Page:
Be it ever in your remembrance, that to keep strictly in the path of your Saviour’s command is better than any outward form of religion; and to hearken to His precept with an attentive ear is better than to bring the fat of rams, or any other precious thing to lay upon His altar. If you are failing to keep the least of Christ’s commands to His disciples, I pray you be disobedient no longer. All the pretensions you make of attachment to your Master, and all the devout actions which you may perform, are no recompense for disobedience. “To obey,” even in the slightest and smallest thing, “is better than sacrifice,” however pompous.

Talk not of Gregorian chants, sumptuous robes, incense, and banners; the first thing which God requires of His child is obedience; and though you should give your body to be burned, and all your goods to feed the poor, yet if you do not hearken to the Lord’s precepts, all your formalities shall profit you nothing. It is a blessed thing to be teachable as a little child, but it is a much more blessed thing when one has been taught the lesson, to carry it out to the letter. How many adorn their temples and decorate their priests, but refuse to obey the word of the Lord! My soul, come not thou into their secret.

Thy paths drop fatness

“Thy paths drop fatness.” Psalm 65:11

Many are “the paths of the Lord” which “drop fatness,” but an especial one is the path of prayer. No believer, who is much in the closet, will have need to cry, “My leanness, my leanness; woe unto me.” Starving souls live at a distance from the mercy- seat, and become like the parched fields in times of drought. Prevalence with God in wrestling prayer is sure to make the believer strong—if not happy. The nearest place to the gate of heaven is the throne of the heavenly grace.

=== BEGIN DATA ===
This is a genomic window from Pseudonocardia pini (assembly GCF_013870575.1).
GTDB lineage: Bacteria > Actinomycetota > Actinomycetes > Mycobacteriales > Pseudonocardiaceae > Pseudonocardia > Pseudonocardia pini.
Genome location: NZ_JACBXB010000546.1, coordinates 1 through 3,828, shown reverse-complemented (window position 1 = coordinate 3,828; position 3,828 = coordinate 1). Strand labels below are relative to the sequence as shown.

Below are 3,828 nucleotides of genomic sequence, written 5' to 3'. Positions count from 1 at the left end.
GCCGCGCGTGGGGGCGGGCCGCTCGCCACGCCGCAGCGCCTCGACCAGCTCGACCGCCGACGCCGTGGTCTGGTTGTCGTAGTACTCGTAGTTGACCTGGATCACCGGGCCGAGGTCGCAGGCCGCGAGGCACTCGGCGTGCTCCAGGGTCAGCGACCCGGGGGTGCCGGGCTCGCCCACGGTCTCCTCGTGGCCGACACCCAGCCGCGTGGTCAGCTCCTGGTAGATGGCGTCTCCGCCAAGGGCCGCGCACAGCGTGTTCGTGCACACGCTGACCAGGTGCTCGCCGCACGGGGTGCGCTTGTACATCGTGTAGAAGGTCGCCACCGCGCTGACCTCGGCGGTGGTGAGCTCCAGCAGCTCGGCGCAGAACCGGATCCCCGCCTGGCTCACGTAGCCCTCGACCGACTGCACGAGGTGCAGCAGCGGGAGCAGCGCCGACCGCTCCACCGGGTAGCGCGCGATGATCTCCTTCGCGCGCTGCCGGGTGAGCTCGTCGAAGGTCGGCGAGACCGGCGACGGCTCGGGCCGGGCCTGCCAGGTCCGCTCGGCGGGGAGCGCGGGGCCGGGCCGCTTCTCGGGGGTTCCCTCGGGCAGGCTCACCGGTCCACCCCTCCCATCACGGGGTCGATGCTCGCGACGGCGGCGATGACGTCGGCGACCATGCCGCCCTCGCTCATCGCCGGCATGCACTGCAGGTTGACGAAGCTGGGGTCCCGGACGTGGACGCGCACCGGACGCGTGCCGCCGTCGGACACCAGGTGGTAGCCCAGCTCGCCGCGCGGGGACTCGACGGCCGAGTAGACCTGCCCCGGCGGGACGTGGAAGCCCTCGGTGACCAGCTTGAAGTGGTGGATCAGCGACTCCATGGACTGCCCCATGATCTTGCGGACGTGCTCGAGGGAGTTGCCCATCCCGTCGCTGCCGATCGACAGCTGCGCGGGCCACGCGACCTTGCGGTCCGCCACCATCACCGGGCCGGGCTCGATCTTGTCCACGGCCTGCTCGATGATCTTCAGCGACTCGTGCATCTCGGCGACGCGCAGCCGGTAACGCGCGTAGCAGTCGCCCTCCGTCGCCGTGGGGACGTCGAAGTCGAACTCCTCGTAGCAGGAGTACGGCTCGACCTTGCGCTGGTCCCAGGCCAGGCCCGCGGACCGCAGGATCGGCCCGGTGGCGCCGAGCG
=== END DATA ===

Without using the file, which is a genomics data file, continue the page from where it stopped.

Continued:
Much alone, and you will have much assurance; little alone with Jesus, your religion will be shallow, polluted with many doubts and fears, and not sparkling with the joy of the Lord. Since the soul-enriching path of prayer is open to the very weakest saint; since no high attainments are required; since you are not bidden to come because you are an advanced saint, but freely invited if you be a saint at all; see to it, dear reader, that you are often in the way of private devotion. Be much on your knees, for so Elijah drew the rain upon famished Israel’s fields.

There is another especial path dropping with fatness to those who walk therein, it is the secret walk of communion. Oh! the delights of fellowship with Jesus! Earth hath no words which can set forth the holy calm of a soul leaning on Jesus’ bosom. Few Christians understand it, they live in the lowlands and seldom climb to the top of Nebo: they live in the outer court, they enter not the holy place, they take not up the privilege of priesthood. At a distance they see the sacrifice, but they sit not down with the priest to eat thereof, and to enjoy the fat of the burnt offering. But, reader, sit thou ever under the shadow of Jesus; come up to that palm tree, and take hold of the branches thereof; let thy beloved be unto thee as the apple-tree among the trees of the wood, and thou shalt be satisfied as with marrow and fatness.

O Jesus, visit us with Thy salvation!